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Dear Mom and Dad,
I do not write this out of vindictiveness or anger; rather, I write it out of an inquiring and puzzled mind. I do not fault you for putting our family into the Advanced Training Institute (ATI) program. You wanted the best for our family, and I believe you sincerely thought you were doing the right thing.
It puzzles and saddens me, however, to see you abandon many of the things you taught us in order to excuse your defense of Bill Gothard and ATI.
You taught us early on that when the Bible and a human disagreed, the Bible’s authority always reigned supreme, because it was infallible. Yet when I mention the numerous Bible scholars and professors who find legitimate fault with Bill, you dismiss them as “having an agenda,” “untrustworthy,” or “giving a bad report.” You always tried to find a way to fit the Bible with Bill’s teachings—something that, in any other context, you consistently taught us was wrong.
When I bring up Scriptural inaccuracies in Mr. Gothard’s teaching, such as his definition of grace, you excuse it. You once agreed with Bill that grace is merited in some cases, a concept which you incessantly taught me as a child was false—that we cannot earn God’s grace. When I talk about the legalism present in Mr. Gothard’s teaching, you attempt to redefine the term or you make excuses to legitimize his adding to Scripture.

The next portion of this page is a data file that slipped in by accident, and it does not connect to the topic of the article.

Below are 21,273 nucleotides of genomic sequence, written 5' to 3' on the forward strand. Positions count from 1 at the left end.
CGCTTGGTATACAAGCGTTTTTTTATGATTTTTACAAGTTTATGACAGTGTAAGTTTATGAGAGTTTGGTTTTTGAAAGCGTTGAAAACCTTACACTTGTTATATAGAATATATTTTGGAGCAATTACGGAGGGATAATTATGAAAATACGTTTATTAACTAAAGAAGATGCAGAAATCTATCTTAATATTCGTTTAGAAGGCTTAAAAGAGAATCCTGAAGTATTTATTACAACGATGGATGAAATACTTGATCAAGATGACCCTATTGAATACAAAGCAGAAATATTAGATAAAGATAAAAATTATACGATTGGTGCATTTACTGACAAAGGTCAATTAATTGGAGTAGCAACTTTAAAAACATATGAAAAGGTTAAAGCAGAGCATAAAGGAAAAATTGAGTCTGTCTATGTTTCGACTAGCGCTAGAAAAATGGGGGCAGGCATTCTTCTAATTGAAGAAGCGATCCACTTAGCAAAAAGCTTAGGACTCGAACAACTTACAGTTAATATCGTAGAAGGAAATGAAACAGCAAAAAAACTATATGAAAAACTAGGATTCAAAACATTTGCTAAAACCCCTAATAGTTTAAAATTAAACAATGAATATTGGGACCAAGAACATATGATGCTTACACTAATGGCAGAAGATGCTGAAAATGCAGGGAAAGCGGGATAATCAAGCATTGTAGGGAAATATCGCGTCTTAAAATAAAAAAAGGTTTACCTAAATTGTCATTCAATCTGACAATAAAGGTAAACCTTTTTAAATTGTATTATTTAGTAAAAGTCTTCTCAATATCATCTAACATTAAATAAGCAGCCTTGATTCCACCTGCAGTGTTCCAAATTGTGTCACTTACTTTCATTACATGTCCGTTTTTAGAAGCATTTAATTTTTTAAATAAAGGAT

As children, we were constantly shown the immense importance of listening to and obeying our authorities, be they religious, civil, or parental. Yet, where is your concern over the fact that Bill Gothard broke the law by not reporting abuse cases to the civil authorities?
When I was younger and was alone with older guys on various occasions, you often took me aside afterwards to ask me if they had ever inappropriately touched me. You made clear that if that had happened, you wouldn’t punish or shame me, that it was not my fault. I had confidence that I could have shared an instance of that with you were it to occur, and that you would believe me. Yet, when many girls have testified that Bill was sexually inappropriate with them, you dismiss them as liars and “having an axe to grind against such a godly man.”
You ask why, if this happened, Bill never faced consequences, but you fail to consider some important factors as to why Bill never has suffered serious consequences. For instance, you haven’t considered the fact that the girls he harassed or touched inappropriately were taught that Bill was their authority, a godly man who only wanted the best for them. Also, many of these girls had no idea of the concept of sexual harassment. Thus I ask, how could they know that what he was doing was wrong? They were told to ignore their feelings because they were taught Bill was a godly man who was above all reproach. Why do you not believe these girls (some of whom are friends of mine) as you would have believed me? Why do you fail to consider that these young women, many of whom don’t know each other, all have the same story? Why, even in light of Bill’s admitting to at least some of these actions, are you not expressing disgust at what he did, which you’d be more likely to do in the case of someone else?